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Integrating Social Studies with the Little House Books

written by: Patricia Gable • edited by: SForsyth • updated: 2/17/2012

My First Little House Book Series is geared to students age 3 to 8 and are a great series to use in the classroom. These teaching ideas cover social studies topics that fulfill several curriculum objectives.

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    Have you ever thought of writing social studies lesson plans using the Little House on the Prairie books? For early elementary students in grades two and three (and perhaps a little older) it’s a perfect fit. Use the Little House books to enhance the teaching of the following typical objectives found in the second and third grade social studies curriculum:

    1. Compare daily life in the past and present: food, toys, clothing, shelter

    2. Learning modes of transportation as it relates to patterns of settlement

    3. Map Skills: Following travel on a map of the United States

    4. Learn about the variety of landforms, climate and vegetation in regions of the United States

    5. Understanding how pioneers used available resources to build shelters

    6. Types of food using available resources

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    Prairie Day

    My First Little House Book Series: Prairie Day is adapted from the writings of Laura Ingalls Wilder and written for ages 3-8.14491386 

    Materials:

    Map of the United States

    Book: My First Little House Book Series: Prairie Day

    Before reading, tell the children that you want them to listen for all the things that are different in Laura’s life than in the students’ lives. Specifically ask them to notice the food and food preparation, toys, entertainment and forms of travel. Read the book Prairie Day to the students, being mindful to give time to study the illustrations by Renee Graef.

    Follow-up Questions:

    1. Where did Laura’s family live at the beginning of the book? Where did they stop to build a house? (Use a map to point out the locations.)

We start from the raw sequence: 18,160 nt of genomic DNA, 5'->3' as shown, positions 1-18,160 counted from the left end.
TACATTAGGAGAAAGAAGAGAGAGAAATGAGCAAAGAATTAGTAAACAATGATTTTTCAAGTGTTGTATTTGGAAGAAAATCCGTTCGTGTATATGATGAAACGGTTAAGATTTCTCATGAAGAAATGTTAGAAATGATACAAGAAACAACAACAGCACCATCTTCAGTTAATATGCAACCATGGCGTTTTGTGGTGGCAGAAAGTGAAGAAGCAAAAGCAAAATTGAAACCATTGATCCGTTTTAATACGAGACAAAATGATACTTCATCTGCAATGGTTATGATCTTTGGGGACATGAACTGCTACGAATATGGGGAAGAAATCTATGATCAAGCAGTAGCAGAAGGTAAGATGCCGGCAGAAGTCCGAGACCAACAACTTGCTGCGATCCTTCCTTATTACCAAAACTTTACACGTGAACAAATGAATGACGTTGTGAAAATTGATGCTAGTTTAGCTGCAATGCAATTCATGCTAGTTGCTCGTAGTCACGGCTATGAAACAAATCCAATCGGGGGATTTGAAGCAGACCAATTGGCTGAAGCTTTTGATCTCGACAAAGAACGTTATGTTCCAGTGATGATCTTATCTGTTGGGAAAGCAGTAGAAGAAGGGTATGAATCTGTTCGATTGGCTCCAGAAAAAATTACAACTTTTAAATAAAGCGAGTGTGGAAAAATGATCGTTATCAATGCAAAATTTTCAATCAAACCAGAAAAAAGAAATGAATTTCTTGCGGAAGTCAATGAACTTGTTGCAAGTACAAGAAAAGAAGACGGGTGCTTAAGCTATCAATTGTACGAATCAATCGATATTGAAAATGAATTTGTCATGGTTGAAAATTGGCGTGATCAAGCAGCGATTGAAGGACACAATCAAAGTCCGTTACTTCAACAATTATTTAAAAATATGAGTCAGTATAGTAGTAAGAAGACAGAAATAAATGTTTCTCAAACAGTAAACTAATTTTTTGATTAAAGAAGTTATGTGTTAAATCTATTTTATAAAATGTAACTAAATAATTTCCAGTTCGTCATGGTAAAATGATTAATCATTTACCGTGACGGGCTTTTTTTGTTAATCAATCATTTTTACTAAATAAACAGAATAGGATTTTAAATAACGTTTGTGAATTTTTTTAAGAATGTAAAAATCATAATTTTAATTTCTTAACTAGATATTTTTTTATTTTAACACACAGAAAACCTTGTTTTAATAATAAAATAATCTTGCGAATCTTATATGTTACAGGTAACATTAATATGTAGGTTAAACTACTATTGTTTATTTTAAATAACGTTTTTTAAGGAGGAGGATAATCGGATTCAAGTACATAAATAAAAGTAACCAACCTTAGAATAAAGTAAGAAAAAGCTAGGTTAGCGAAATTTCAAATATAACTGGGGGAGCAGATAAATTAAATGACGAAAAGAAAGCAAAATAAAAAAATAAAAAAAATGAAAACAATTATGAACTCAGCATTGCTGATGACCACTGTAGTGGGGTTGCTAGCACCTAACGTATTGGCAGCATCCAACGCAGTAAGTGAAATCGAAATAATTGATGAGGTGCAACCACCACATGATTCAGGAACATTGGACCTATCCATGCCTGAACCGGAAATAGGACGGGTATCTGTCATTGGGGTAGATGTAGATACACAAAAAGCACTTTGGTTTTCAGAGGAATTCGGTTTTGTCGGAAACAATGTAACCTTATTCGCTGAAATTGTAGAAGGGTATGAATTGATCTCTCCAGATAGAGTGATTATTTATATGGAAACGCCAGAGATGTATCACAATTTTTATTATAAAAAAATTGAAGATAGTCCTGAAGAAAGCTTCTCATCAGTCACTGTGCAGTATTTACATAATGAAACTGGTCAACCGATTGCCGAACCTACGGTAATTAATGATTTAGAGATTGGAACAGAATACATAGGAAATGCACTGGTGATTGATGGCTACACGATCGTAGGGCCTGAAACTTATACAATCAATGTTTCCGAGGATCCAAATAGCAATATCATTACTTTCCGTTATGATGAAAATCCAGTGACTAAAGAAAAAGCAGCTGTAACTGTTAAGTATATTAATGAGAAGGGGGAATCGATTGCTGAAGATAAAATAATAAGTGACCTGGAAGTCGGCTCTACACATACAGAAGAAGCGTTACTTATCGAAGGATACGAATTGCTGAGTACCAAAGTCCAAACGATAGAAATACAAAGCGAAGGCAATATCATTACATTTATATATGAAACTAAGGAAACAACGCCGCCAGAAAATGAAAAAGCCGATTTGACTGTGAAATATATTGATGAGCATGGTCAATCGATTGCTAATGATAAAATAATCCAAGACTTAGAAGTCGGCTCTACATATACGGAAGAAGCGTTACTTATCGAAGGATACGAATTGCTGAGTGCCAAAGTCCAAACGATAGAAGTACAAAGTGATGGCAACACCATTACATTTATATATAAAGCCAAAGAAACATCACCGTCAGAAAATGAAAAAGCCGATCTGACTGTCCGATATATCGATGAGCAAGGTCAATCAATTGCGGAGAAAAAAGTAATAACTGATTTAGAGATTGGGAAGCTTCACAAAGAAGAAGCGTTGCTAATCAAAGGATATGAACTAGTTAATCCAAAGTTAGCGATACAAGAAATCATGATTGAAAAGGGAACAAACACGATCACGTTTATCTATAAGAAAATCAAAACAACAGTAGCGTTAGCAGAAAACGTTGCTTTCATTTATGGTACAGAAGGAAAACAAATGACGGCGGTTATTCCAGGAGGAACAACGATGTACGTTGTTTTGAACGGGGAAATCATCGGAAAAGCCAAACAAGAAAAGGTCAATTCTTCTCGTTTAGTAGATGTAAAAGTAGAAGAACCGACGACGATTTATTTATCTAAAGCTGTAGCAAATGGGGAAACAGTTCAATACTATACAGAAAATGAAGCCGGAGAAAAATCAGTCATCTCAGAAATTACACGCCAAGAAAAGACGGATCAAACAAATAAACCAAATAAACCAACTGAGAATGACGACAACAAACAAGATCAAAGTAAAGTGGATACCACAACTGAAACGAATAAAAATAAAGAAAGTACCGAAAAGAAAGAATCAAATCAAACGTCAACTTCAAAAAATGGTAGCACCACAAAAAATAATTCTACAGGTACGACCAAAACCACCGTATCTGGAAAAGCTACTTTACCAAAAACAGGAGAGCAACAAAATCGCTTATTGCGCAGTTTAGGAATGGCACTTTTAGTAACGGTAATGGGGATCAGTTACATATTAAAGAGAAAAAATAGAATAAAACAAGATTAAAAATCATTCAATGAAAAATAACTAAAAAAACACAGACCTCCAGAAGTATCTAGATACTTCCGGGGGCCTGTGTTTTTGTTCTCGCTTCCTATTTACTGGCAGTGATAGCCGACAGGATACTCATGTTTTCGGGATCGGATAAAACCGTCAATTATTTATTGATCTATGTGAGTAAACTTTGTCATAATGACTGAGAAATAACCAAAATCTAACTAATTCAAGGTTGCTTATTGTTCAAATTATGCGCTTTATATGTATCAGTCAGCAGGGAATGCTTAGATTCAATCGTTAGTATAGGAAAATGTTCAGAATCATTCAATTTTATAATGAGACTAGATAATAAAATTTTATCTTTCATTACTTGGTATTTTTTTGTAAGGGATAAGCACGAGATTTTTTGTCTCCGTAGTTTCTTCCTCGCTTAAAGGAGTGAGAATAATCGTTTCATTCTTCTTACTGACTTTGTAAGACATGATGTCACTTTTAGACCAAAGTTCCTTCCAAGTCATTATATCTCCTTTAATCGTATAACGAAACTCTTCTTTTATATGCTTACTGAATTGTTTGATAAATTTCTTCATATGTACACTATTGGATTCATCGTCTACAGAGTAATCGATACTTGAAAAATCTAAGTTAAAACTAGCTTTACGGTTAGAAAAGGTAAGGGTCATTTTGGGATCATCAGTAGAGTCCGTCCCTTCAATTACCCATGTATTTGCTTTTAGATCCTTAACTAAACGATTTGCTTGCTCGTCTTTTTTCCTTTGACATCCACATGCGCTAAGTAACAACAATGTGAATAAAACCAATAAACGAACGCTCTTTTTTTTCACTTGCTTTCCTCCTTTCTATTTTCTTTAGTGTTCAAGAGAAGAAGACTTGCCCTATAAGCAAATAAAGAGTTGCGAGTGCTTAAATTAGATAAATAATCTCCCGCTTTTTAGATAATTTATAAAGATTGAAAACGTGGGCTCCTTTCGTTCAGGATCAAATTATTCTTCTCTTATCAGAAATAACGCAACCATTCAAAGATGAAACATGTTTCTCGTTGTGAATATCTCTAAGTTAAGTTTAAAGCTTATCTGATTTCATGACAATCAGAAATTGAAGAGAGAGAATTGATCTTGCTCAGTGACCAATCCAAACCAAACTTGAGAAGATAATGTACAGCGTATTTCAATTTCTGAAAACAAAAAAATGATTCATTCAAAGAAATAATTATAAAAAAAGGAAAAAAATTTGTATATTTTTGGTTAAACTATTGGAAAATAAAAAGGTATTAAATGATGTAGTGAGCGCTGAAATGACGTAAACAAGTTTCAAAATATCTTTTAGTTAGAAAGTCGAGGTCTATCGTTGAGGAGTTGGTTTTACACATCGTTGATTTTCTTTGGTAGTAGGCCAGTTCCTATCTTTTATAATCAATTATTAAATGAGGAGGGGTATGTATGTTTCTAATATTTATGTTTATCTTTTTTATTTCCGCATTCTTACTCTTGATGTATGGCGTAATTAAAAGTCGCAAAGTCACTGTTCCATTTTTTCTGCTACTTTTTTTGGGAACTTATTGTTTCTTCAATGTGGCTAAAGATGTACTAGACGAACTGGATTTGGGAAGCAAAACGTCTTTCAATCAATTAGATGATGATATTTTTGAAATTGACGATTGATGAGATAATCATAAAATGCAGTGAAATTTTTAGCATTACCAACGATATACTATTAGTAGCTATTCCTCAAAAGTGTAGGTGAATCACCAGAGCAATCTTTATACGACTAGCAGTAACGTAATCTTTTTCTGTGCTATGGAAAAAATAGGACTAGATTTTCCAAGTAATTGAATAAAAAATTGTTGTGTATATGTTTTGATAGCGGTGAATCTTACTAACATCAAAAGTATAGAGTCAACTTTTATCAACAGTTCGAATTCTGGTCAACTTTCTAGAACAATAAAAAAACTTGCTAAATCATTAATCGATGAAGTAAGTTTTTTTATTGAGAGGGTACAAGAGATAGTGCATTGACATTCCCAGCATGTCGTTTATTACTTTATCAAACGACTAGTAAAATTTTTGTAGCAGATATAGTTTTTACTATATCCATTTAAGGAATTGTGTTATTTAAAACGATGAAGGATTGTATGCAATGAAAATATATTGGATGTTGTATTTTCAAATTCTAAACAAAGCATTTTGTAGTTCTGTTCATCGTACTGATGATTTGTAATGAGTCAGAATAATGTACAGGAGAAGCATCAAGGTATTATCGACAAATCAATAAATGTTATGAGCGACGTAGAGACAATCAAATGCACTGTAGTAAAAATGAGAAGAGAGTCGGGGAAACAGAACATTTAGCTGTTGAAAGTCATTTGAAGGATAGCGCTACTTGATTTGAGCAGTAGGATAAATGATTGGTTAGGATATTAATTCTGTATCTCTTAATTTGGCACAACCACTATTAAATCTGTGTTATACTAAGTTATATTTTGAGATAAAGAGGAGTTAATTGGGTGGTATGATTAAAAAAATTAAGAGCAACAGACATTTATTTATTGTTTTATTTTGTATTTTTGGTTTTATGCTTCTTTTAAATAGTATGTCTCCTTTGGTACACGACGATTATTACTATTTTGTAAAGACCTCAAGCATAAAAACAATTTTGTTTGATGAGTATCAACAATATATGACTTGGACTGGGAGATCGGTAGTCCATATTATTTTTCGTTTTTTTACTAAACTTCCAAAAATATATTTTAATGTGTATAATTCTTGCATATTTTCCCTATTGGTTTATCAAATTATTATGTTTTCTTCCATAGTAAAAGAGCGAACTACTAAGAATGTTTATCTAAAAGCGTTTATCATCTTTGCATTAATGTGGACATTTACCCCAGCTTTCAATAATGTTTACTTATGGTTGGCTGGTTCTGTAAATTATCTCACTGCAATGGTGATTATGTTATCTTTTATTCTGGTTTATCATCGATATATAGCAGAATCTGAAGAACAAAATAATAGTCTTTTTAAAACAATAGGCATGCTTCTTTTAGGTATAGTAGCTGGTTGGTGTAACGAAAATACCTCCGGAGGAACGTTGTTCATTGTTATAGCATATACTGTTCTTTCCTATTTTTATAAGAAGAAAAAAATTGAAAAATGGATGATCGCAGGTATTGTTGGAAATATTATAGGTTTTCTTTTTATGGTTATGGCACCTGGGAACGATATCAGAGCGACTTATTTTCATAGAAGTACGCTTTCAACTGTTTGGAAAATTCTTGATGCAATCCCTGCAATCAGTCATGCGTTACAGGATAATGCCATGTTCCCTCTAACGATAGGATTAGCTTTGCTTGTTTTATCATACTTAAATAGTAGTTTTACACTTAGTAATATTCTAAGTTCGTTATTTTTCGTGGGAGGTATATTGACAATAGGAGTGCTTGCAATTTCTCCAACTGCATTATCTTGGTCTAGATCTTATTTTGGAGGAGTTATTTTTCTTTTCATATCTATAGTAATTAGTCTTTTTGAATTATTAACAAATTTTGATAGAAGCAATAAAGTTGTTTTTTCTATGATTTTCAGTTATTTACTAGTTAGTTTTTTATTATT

2. What did they buy in the town of Pepin? (Pepin, Wisconsin is known as Laura’s birthplace.)

    3. How did the family travel?

    4. What are nose-bags? (Filled with corn, they are attached to a horse’s nose so he can eat.)

    5. Where did they sometimes stay at night? (a tiny house for travelers)

    6. Where did they get water?

    7. How did they cook? What is an “iron spider"?

    8. How did the landscape begin to change?

    9. What animals did they see?

    10. How did the girls entertain themselves during the long journey?

    Activity

    Use a 12" x 18" piece of white or manila colored construction paper. Demonstrate to the students how to fold the paper in half lengthwise. Then fold the paper into thirds. When it is opened it should have six squares.

    On the top row children are going to write these three labels, one on the top of each square: (Remind them to leave room for an illustration.)

    My food, My toys, My way to travel

    On the bottom row do the same thing using these labels:

    Laura’s food, Laura’s toys, Laura’s way to travel

    Then instruct students to draw/color corresponding illustrations in each square.

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    A Little Prairie House

    Again, this is an adaptation of the writings of Laura Ingalls Wilder. A Little Prairie House documents Laura’s family when they first move to the prairie.

    51uh56AdIeL. SS400 After reading:

    Questions:

    1. Explain the process of building the house on the prairie.

    2. What kind of food did they eat? Why?

    Activity

    Divide students into four groups. Do you need help choosing a fair way to divide students into groups or to fairly assign topics? Click here and read the “Muti-function File Cards" section.

    Each group will do research on a topic. The group will give a presentation and make a visual aid. The abilities of the group, will dictate how much specific direction you should give them. Use library books, encyclopedias or computer websites.

    The four topic choices are:

    Sod Houses

    Find out why they built sod houses and what they used to make sod houses. Build a miniature sod house.

    Log Homes

    Where did the pioneers find the supplies? What was the process to build it? Build a miniature version.

    Pioneer toys and games

    What kinds of indoor and outdoor games did the children play? What kind of toys did they have? Make a game for the students to demonstrate.

    Pioneer Food Sources

    What kinds of food did they have to hunt? What did they grow. Describe examples of food preparation. Prepare a sample of food for the class.

    Writing social studies lesson plans using the Little House on the Prairie books is a perfect fit for your enhancing your social studies objectives!

Laura Ingalls Wilder Activities for Social Studies Lessons

Use the Little House on the Prairie books in your social studies lesson plans for early elementary students. Students will compare Laura's life in the past with their own present lives. Learn about pioneer games, food and homes.
  1. Integrating Social Studies with the Little House Books
  2. Childhood of Laura Ingalls Wilder: House In the Big Woods
  3. Little House: Interactive Lesson for a Third Grade Pioneer Unit